CHAMPAIGN, Ill. - A rare tropical plant indigenous to the rainforests of Sumatra, Indonesia, is about to blossom in Central Illinois. An exotic titan arum, also called the "corpse flower" (Bunga Bankai) for the rotting-meat odor that the plant emits, is displaying characteristic signs that it is about to bloom, according to Debbie Black, the manager of the Plant Biology greenhouse on the University of Illinois campus where the plant was grown.
Graphic courtesy Mo Fayyaz, University of Wisconsin - Madison
Botanical elements of the titan arum
A member of the Araceae family and cousin of Calla lilies, peace lilies, dieffenbachia and philodendrons, the titan arum, latin name amorphophallus titanum, is notoriously difficult to cultivate and blooms unpredictably. Fewer than 100 corpse flowers have bloomed in cultivation in the U.S. since the first titan arum unfurled at the New York Botanical Gardens in 1937.
The U. of I.'s titan arum was grown from seed that was given to the university by Mo Fayyaz, a botanist at the University of Wisconsin at Madison who cultivated "Big Bucky," the first titan arum to bloom in Wisconsin. After the Wisconsin plant flowered in 2001, the seed was harvested and shared with Illinois and several other institutions.
"We've coddled it for 10 years," Black said about the U. of I.'s titan, which was named Titania following a poll of greenhouse visitors in 2010. "For about the first five years, I wouldn't let anybody touch it but me. That way, if it died, I could only get mad at myself and not at the students."
As Titania has neared maturity, it has been growing at an astonishing rate, shooting up 7 inches in three days, from 29 inches on Sunday (July 3) to 36 inches on Wednesday (July 6). Titania likely will grow another 1 to 2 feet before blooming about July 14-15, Black said.
Titan arums grow from an underground corm that can weigh 200 pounds or more. Titania's corm, which has outgrown and broken a succession of pots, weighed in at a petite 38 pounds on June 20.
If exposed to too much moisture in cultivation, the corms can rot easily. To prevent that, Titania is planted in a high porosity potting soil that conserves moisture while allowing quick drainage, Black said.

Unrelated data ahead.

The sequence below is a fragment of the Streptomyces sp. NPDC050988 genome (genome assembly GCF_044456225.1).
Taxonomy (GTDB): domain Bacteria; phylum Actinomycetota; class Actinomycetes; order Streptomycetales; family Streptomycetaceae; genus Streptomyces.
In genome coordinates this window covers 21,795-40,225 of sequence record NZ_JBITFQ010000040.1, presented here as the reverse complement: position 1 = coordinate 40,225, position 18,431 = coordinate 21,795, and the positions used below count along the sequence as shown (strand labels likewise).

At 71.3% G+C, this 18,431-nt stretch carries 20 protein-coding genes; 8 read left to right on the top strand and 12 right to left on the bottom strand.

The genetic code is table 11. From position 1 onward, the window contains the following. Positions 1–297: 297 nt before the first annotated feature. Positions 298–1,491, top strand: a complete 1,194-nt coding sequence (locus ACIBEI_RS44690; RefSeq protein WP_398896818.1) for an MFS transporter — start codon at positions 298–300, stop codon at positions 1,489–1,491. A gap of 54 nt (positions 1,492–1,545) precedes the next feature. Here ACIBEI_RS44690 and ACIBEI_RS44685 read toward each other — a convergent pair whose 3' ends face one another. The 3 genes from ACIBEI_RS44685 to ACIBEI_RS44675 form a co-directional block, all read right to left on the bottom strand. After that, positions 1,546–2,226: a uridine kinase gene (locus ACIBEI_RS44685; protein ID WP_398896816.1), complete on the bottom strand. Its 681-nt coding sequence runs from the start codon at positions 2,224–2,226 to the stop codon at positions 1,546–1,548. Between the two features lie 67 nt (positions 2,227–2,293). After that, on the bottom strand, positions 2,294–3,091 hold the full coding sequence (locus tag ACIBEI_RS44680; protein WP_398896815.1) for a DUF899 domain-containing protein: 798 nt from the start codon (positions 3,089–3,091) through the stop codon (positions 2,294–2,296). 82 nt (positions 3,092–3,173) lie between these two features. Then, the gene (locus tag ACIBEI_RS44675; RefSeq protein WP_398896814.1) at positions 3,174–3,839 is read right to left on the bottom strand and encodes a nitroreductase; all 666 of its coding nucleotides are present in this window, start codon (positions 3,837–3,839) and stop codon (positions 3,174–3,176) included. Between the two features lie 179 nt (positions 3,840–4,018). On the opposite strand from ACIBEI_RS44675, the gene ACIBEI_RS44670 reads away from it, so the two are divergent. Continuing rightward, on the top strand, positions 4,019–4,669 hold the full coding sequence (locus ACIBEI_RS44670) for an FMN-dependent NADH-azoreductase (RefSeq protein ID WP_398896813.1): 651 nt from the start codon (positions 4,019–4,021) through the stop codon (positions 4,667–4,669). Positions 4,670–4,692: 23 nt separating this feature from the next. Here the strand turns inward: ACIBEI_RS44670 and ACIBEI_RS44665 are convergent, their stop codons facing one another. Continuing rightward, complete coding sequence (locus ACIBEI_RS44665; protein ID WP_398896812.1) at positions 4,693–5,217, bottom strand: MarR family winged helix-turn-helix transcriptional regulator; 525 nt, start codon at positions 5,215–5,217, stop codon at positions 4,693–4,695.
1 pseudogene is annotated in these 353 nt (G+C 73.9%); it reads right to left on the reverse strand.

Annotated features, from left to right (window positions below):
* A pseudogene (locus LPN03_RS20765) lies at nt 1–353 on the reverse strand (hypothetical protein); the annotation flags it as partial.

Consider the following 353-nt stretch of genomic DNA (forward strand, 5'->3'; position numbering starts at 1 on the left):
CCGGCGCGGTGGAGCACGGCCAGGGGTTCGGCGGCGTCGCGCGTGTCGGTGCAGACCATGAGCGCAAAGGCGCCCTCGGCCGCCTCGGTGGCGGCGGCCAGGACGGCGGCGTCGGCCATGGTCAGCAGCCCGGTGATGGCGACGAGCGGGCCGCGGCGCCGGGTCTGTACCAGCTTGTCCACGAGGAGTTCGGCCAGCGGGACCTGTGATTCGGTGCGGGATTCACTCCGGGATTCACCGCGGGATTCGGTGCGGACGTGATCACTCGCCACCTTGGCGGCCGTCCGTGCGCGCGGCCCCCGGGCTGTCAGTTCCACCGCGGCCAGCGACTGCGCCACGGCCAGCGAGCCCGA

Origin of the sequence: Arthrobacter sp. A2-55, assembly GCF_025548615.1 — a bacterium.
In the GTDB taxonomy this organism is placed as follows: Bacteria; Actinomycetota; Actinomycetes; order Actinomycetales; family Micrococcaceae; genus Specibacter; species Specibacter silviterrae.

Like other tropical plants, titans require temperatures of 75 degrees or more and high humidity.
For most of its life, a titan arum cycles through periods of dormancy and activity, producing a single, umbrella-like leaf each year that can tower up to 20 feet tall and span 15 feet.
Last year, Titania's leaf began growing in March and towered at more than 9 feet tall before it began to die in December.
The plants typically bloom seven to 10 years after germination, producing a flower structure called an inflorescence, which comprises thousands of tiny flowers arranged around the base of a fleshy central column known as the spadix that is enclosed in a frilly-edged bud called the spathe.
When the plant blooms, the spathe unfurls suddenly, usually within a few hours, beginning in mid-afternoon. When fully open, the spathe reveals a maroon interior similar in appearance to raw meat and emits its signature corpselike smell to attract carrion beetles, flesh flies and other pollinators. To increase its chances of pollination, the plant burns stored carbohydrates to heat itself up, reaching near human body temperature at the tip of the spadix to disperse the fragrance as widely as possible.
The enormous amount of energy required to generate the bloom and diffuse the fragrance only allows the plants to bloom for 24-36 hours and prevents them from blooming annually. After the initial flowering, a titan may bloom every two to three years.
A titan arum has both female and male flowers, and to encourage cross-pollination with other plants the female flowers mature first, followed by the male flowers the next day. If pollinated, the plant produces a ball of bright red fruits the size of cherries, which birds consume, scattering the seeds in the environment.
Whether Titania will be pollinated after blooming remains to be seen. Rarely, a plant may self-pollinate.
"I have a tiny bit of pollen from Eastern Illinois University from when their titan bloomed a couple of years ago," Black said. "But that's 2-year-old pollen that's been in the freezer."
Other staff members with offices in the same building as the conservatory have been forewarned that Titania is about to flower - and unleash a foul odor.
Noxious odor or not, Black is excited that the plant the department has nurtured for a decade is about to flower.
"It's like giving birth to my firstborn child," Black said
A staff member from the company that produces the History Channel's "Modern Marvels" program contacted Black about filming the corpse flower's opening.
The greenhouses and plant collections, 1201 S. Dorner Drive, Urbana, are open to the public 8:30 a.m. to 4:30 p.m. Monday through Friday; hours may be extended and may include 9 a.m. to 3 p.m. Saturday, depending on when Titania blooms and on the number of visitors, Black said.
Photos and updates on Titania are on the Friends of the U. of I. Conservatory Facebook page, and on the greenhouses' Web page.